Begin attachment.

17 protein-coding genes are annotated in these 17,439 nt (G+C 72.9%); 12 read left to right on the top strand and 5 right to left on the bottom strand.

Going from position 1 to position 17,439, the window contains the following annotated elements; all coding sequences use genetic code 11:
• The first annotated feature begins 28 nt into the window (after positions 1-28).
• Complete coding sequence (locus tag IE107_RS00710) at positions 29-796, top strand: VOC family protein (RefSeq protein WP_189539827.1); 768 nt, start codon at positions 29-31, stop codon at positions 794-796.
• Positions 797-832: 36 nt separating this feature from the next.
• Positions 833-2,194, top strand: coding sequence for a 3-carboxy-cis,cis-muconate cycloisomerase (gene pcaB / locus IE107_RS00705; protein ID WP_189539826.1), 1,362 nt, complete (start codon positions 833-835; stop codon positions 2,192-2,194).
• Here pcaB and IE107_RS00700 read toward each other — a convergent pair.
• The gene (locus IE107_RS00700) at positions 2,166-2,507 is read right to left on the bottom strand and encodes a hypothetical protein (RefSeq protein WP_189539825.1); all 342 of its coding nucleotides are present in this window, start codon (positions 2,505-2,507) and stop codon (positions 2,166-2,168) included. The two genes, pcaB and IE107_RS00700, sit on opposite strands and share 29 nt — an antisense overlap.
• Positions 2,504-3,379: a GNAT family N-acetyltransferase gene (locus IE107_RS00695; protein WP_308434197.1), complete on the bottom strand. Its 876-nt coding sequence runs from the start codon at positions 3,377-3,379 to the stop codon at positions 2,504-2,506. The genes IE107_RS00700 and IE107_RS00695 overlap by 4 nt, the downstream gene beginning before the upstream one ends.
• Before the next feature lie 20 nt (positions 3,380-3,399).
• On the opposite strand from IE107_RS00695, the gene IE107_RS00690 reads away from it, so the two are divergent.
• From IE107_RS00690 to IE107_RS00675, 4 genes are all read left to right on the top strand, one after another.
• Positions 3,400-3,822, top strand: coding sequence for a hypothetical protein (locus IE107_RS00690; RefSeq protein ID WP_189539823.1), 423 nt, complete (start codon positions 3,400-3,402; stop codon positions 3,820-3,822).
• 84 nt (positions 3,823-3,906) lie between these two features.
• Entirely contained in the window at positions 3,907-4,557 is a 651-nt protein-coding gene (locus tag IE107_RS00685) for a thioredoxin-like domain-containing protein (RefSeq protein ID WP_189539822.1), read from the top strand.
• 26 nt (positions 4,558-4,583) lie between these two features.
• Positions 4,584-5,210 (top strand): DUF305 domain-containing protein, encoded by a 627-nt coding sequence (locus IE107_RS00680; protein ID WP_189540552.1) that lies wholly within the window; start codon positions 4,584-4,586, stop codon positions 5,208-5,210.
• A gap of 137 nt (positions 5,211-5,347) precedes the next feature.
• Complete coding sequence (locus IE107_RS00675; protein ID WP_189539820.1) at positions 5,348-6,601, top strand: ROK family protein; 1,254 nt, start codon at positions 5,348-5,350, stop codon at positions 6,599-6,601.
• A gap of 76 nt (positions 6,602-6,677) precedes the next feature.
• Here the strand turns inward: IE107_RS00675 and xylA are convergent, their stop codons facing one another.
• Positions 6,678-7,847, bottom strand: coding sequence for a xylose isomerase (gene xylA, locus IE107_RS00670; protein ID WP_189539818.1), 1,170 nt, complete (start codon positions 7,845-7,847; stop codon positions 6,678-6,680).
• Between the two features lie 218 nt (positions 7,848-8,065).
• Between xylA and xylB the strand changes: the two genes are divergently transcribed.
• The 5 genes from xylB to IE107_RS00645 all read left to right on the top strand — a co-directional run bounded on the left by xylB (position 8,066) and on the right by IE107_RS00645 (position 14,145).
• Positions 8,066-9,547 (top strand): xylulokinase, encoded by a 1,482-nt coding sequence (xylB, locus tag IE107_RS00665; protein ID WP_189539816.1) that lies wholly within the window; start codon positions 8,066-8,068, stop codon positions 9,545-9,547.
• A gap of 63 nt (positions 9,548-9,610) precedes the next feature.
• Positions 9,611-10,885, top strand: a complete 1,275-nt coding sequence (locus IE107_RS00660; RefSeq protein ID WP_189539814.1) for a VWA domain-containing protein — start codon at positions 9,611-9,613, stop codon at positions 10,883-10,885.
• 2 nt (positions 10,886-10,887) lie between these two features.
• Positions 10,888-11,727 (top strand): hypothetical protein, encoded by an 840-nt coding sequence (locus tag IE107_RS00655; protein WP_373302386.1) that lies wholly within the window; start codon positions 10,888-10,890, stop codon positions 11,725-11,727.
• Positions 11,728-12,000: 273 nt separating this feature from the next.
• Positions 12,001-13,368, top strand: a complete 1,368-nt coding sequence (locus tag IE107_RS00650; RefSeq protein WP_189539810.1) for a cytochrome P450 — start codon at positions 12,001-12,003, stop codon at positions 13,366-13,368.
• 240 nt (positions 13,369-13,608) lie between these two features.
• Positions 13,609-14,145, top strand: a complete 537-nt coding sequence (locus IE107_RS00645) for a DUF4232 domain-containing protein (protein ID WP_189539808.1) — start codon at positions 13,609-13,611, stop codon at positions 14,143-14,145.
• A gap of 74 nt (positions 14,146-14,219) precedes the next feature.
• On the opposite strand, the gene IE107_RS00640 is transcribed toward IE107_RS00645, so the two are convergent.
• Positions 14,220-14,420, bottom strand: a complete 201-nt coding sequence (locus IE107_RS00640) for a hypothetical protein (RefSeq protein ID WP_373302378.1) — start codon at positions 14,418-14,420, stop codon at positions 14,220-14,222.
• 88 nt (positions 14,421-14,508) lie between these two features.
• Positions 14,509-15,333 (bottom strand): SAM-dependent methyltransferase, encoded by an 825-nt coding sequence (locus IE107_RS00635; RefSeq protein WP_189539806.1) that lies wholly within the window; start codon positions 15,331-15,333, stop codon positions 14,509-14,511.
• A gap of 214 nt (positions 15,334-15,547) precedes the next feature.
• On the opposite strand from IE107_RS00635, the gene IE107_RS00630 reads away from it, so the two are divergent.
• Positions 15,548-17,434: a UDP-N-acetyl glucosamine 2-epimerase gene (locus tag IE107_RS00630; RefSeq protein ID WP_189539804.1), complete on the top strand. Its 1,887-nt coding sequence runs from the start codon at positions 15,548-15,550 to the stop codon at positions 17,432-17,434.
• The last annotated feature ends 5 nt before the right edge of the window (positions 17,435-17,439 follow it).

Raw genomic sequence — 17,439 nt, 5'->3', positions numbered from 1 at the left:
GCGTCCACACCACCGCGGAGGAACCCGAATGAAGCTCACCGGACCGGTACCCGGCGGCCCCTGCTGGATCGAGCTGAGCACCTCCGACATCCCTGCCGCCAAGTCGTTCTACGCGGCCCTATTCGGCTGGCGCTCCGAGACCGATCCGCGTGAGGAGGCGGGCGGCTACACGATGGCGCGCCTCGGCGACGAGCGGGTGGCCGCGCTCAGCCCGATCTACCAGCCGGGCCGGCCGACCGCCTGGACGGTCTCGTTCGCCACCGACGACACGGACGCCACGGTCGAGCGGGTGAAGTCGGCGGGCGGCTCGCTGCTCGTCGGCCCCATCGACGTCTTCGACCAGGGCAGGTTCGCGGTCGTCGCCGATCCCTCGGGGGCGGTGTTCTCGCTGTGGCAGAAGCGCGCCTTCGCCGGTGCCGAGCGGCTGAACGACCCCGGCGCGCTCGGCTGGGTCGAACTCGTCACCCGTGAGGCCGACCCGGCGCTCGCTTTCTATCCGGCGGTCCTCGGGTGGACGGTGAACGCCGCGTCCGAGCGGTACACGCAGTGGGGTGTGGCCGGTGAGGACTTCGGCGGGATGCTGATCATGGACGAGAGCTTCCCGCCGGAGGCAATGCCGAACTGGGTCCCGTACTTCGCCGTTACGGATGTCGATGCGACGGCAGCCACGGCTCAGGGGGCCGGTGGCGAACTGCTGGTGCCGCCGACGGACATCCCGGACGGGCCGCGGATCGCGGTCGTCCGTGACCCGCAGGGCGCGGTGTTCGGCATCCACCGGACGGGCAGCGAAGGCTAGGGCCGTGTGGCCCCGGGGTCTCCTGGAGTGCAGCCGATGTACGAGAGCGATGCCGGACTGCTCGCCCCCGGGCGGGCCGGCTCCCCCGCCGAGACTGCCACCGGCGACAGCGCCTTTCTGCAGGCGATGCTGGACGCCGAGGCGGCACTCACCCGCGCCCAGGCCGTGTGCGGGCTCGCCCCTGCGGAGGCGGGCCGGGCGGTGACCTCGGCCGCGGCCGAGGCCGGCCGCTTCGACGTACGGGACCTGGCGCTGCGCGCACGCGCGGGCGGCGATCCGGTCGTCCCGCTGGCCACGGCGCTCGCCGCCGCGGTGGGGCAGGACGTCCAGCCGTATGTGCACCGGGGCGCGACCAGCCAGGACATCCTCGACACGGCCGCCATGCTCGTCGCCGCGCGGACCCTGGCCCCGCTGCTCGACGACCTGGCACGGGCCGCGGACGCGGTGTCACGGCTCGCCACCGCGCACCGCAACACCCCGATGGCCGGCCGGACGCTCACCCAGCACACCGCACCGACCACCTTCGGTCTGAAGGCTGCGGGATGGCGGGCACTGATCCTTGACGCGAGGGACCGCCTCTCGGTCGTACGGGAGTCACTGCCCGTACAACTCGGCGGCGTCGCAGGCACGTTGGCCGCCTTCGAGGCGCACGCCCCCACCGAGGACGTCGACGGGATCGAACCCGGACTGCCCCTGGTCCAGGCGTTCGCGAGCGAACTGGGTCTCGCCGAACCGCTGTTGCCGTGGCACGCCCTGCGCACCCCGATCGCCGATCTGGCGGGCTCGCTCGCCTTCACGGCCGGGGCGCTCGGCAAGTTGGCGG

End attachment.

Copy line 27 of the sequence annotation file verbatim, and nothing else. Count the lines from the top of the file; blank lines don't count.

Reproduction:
• A gap of 63 nt (positions 9,548-9,610) precedes the next feature.